Plenty happens in "Mad Men" season 3 episode 7, like Peggy and Duck's secret romance and Don getting mugged by hitchhikers. But there are other, more significant parts of "Seven Twenty Three" that are a turning point for "Mad Men." For one, it marks the beginning of several relationships—most notably Don with the rosy-cheeked Miss Farrell and Betty with Henry, the silver fox who works in the governor's office. It also marks the advent of Don's professional relationship with Conrad "Connie" Hilton, who Don finds in his office one morning—in his chair, no less—ready to wheel and deal. “Now, you’re a married man, so you’ll have to use your imagination, but I have this involvement," Connie tells Don slyly. "I can’t say it’s perfect, and my needs are being met, but I have significant needs, Don.”
Connie is presumably alluding to his working relationships, which is why he wants Don to manage some New York locations. Although the Hilton account would be a huge win, Don isn't satisfied, because it would mean signing a contract (something he's somehow avoided up to this point at Sterling Cooper). And when he's confronted by Cooper, Pryce and Sterling about it, he retorts, “Still, I don’t think anyone told [Hilton] that it matters to me.” Don wants what he wants, no matter how it affects the people around him.
And, much like Hilton, Don has significant needs. We see this full well on Saturday, the day of an eclipse. Sally's class gathers to make camera obscuras out of cardboard boxes with the help of their teacher, Miss Farrell. Their dads are also in attendance and stand off to the side, all watching the pretty, young instructor. The kids put on their cardboard boxes, like ostriches with their heads in the sand, oblivious of what the adults are up to.
“Why can’t you stare into the eclipse?" Don's neighbor Carlton Hanson asks him. "What’s it going to do, really? I stare at the sun every day.”
“You stare at the sun every day?” Don asks.
“Well, you know, look at it.”
Carlton then tells Don that he sees Miss Farrell sometimes when he's out running in the mornings (crucial information that Don uses to his advantage in later episodes). But when Don asks if he ever speaks to her, Carlton responds that there's a code to it—he looks but doesn't touch, in other words.
Miss Farrell, who is no stranger to horny dads, approaches Don, and they coyly talk about their summer plans, until she finally accuses him of flirting with her. “You’re all the same: the drinking, the philandering.”
To which he responds, "Where I come from, schoolteachers especially used to say you shouldn’t judge a book by its cover.”
“So you’re different, huh?”
“Is that impossible?”
“You’re all wearing the same shirt."
This interaction is so baffling to me because it implies that Don actually believes he's different from the other restless, suburban dads. More successful, yes, and more attractive, certainly. But they all want the same thing, and he seems completely oblivious to that fact, although he's wearing the same exact outfit as them. Miss Farrell's accusation is also bonkers because she is clearly flirting with him, too. She then darts into Sally’s cardboard box to watch the eclipse with her, but Don puts his sunglasses on, turns around and looks directly at it.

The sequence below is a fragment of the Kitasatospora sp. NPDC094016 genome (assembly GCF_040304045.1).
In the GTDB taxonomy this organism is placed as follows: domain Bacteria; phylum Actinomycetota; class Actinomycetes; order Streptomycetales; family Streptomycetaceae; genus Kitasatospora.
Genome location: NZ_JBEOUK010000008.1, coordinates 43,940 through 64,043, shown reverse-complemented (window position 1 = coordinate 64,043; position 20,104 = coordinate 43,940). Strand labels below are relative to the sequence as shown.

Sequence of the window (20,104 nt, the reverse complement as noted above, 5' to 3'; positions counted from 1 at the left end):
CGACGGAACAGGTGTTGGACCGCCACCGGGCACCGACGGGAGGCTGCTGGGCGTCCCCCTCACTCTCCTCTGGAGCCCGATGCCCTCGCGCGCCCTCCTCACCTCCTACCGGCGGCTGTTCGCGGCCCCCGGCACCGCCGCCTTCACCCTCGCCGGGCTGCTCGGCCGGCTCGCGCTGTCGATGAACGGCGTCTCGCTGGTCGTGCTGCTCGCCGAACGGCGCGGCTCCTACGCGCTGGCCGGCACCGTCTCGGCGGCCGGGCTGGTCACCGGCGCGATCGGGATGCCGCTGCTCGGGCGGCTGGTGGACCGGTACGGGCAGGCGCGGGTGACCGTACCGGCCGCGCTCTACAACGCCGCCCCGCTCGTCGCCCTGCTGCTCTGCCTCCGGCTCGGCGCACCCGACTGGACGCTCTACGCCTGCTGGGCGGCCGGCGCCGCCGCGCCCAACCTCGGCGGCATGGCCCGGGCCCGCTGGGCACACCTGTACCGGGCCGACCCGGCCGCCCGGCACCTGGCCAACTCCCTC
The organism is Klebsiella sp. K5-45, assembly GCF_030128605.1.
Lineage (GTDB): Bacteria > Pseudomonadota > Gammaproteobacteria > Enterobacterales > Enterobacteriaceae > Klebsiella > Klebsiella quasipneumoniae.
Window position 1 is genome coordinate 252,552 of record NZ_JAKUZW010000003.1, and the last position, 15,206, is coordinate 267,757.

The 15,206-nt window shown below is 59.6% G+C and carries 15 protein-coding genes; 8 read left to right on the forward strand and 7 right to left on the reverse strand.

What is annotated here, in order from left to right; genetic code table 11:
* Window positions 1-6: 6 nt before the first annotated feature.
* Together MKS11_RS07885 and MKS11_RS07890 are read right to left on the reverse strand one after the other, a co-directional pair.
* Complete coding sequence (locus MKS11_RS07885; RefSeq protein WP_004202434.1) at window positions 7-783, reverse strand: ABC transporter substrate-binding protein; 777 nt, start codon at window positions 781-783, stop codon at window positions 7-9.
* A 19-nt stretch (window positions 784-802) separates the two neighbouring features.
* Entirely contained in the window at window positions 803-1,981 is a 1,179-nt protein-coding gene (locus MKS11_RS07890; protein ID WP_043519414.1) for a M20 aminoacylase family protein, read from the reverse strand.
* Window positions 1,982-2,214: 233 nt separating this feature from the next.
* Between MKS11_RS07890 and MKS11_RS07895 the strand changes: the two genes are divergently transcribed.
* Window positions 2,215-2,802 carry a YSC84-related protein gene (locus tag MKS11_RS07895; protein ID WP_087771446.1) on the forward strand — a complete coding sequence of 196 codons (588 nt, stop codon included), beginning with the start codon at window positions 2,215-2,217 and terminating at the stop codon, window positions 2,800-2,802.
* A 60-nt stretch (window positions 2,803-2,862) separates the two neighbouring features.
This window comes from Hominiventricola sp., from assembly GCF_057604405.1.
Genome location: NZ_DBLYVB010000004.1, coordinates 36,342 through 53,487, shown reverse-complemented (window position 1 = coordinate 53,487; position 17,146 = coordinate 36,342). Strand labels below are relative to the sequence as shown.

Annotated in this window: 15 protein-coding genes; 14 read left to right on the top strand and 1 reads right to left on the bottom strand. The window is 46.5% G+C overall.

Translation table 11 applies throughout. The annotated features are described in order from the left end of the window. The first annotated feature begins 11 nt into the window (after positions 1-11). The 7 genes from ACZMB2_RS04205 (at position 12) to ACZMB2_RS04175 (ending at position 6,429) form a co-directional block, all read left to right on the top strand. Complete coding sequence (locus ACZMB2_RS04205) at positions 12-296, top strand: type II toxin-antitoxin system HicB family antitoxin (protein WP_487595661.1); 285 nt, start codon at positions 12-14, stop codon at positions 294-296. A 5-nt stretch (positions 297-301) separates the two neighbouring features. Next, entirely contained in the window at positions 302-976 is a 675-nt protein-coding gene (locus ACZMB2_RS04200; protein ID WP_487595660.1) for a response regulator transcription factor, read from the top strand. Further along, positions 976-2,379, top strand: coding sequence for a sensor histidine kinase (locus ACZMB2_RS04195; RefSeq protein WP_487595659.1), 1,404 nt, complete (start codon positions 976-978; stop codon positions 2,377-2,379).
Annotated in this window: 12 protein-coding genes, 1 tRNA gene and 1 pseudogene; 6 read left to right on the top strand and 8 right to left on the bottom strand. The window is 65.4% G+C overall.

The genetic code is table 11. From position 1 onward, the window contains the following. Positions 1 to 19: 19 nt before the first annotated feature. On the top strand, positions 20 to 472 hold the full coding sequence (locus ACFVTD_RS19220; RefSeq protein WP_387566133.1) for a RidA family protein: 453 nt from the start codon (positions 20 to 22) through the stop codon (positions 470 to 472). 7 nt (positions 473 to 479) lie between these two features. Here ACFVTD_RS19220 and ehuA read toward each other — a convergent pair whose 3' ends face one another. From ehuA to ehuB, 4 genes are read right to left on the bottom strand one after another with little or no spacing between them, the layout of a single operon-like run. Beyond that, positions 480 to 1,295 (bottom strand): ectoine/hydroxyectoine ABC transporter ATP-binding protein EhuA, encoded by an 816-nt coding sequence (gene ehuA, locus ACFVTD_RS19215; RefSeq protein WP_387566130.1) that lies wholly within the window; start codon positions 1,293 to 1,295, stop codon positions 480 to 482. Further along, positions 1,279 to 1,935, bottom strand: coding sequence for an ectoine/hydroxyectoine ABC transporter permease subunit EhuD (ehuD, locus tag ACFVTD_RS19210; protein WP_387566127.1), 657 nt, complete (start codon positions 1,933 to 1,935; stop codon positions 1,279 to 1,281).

At the same time, Betty is having a covert rendezvous with Henry to discuss the reservoir, which the Junior League wants to save from an unsightly water tank. Much has been written about Betty's childlike tendencies—that sexism and '50s domesticity stunted her emotional growth—so I know I'm not treading new territory here. But it's still significant that after exiting the diner, she gazes directly into the sun. "Don't look at it," Henry says, shielding her eyes in a fatherlike gesture. Even Sally knows not to look at the eclipse, but both of her parents can't help but look skyward.
The direct metaphor between looking at the sun and "philandering," to use Miss Farrell's word, is clear. Although Betty has been more faithful than Don (but who's keeping score at this point), she's tempted by an older man who's nice to her, while Don is charmed by a sweet schoolteacher's purity and youth.
Betty is immediately dizzy after looking at the eclipse (life comes at you fast), and when they see a fainting couch in the window of a nearby furniture store, Henry jokingly says that that's what she needs. “Victorian ladies would get overwhelmed from corsets and things," he explains. "They’d need a place to lie down.” And so of course she buys the damn thing in a desperate, thinly veiled attempt to be the centre of attention.
Earlier in the episode, we see Betty redoing their living room with an interior decorator, who explains that the hearth is the soul of the home. Thus, she should leave it empty for people to gather around. But of course Betty puts the fainting couch in that empty space, in doing so establishing herself as the soul of the home.
The real kicker of "Seven Twenty Three," however, happens at the very end. Betty is lounging on her new fainting couch, waiting expectantly for her husband to arrive home. This moment is alluded to throughout the episode, with shots of her wearing a fabulous floral number, her hands placed dramatically at her forehead before moving downward suggestively. She is ready to be attended to. Don did not get the memo, however, and stomps through the door, sunglasses still on, and tells Betty he signed the contract before disappearing upstairs. If Don won't give her the attention she needs, she'll find someone who will.